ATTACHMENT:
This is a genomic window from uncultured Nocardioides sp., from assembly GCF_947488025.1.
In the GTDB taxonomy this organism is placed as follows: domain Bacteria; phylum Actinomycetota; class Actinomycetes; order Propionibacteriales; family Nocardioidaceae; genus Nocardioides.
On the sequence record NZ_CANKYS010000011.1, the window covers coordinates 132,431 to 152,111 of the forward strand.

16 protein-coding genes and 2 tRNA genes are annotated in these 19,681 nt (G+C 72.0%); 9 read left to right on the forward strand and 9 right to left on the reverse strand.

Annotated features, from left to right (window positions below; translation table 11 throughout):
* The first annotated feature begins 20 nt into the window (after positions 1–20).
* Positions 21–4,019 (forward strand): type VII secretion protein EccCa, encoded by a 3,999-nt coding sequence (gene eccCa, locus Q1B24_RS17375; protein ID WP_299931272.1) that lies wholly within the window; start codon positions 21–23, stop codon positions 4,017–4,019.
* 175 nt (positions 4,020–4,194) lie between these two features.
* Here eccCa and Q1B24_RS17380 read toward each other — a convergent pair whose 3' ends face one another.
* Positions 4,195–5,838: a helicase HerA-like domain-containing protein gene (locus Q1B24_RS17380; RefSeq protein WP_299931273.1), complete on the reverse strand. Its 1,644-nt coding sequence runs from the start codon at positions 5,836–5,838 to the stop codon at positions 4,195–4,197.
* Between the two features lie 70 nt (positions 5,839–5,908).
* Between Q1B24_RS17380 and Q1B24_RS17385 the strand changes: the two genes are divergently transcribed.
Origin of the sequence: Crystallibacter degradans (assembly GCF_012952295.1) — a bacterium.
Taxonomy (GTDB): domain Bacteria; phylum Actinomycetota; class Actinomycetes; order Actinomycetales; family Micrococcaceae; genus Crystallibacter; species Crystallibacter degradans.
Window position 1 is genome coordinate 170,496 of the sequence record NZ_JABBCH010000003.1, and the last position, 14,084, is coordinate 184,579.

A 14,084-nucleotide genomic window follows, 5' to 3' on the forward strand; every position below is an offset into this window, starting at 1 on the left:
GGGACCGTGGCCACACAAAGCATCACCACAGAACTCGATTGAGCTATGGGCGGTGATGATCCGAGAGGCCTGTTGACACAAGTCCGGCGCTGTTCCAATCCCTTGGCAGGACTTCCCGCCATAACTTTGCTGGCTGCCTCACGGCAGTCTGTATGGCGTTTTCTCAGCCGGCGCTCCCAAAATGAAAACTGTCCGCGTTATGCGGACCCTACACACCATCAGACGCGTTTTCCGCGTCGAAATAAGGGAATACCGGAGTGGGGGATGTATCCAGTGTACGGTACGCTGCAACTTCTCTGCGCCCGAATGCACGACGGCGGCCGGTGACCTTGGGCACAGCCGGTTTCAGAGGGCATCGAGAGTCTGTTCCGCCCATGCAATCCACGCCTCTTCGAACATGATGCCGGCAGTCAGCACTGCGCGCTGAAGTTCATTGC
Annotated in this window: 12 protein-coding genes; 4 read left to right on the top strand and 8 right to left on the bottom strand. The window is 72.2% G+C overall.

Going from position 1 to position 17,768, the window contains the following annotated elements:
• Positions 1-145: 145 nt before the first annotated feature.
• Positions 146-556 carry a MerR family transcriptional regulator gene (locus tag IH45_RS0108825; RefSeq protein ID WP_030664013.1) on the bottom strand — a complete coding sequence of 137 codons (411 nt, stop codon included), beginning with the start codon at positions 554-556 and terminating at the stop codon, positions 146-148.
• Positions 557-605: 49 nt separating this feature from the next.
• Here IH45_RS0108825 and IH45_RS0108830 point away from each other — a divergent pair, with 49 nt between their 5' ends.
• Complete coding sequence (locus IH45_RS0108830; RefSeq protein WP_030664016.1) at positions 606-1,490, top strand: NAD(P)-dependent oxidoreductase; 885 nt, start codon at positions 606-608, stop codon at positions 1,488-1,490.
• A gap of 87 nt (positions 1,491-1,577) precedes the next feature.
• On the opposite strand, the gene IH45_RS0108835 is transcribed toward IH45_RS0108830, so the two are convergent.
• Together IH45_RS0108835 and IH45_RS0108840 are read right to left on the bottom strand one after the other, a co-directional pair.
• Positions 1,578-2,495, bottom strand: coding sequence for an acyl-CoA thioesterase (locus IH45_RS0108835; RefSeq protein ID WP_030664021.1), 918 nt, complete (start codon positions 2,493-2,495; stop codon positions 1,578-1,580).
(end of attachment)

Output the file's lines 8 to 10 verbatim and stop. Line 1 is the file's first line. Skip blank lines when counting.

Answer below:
* 175 nt (positions 4,020–4,194) lie between these two features.
* Here eccCa and Q1B24_RS17380 read toward each other — a convergent pair whose 3' ends face one another.
* Positions 4,195–5,838: a helicase HerA-like domain-containing protein gene (locus Q1B24_RS17380; RefSeq protein WP_299931273.1), complete on the reverse strand. Its 1,644-nt coding sequence runs from the start codon at positions 5,836–5,838 to the stop codon at positions 4,195–4,197.